Amadi woman with traditional hair called Edamburu, Okondo’s Village, Belgian Congo by Lang-Chapin [ Before she cut off her hair]. This hairstyle is also a traditional Mangbetu hairstyle.
Tribes like the Amadi…though not completely assimilated (during the Belgian Congo) have nevertheless been greatly influenced, politically and culturally by the Azande. [Political Awakening in the Belgian Congo By René Lemarchand] and the Azande and Mangbetu have a lot of cultural similarities.
She cut her hair off and sold it to the Europeans
Sticks used for arranging the braided string over the hair. Not all women use it. I took a photograph of NENSIMA with the sticks in use. After they arrive with the string above the forehead they push these sticks underneath the partly finished portion and then they continue the process with much less trouble. There is another string used behind; the braided string does not lay about the hair in circles, but when reaching the back the braided string is folded and carried forward. The string behind is drawn between the fold, there is a slight distance left behind between the braided string that allows at the withdrawal of the stick to tie up the braided string by simply pulling it downward. See photograph. Nearly every day the hair is newly arranged by simply laying with a needle one round near the other. Indeed in a well made hairdress not a single hair is sticking out between the different braided strings. The women are naturally very proud of their hairdress and it is only with great difficulties that permission is obtained to cut the hair off [Basically this hair style involves weaving hair]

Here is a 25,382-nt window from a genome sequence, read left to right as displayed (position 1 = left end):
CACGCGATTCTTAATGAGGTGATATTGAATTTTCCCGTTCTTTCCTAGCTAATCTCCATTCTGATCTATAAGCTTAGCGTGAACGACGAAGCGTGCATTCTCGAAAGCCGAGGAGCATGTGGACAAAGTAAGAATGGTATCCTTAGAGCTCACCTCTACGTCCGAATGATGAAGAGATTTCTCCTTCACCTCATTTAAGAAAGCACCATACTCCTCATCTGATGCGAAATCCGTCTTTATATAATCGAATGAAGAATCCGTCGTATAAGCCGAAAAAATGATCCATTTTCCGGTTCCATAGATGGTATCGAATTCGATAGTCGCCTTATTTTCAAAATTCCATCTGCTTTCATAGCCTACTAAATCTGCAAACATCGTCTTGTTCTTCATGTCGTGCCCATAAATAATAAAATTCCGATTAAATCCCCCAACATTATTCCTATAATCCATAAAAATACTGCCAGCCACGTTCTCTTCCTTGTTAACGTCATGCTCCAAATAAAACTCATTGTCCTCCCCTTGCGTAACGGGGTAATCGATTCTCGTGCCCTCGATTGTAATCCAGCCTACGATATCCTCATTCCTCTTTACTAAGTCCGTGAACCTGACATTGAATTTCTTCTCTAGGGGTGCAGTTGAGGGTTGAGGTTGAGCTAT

The hairstyle from Mangbetu women
Here are depictions of women with the hairstyle
Malvina Hoffman’s statue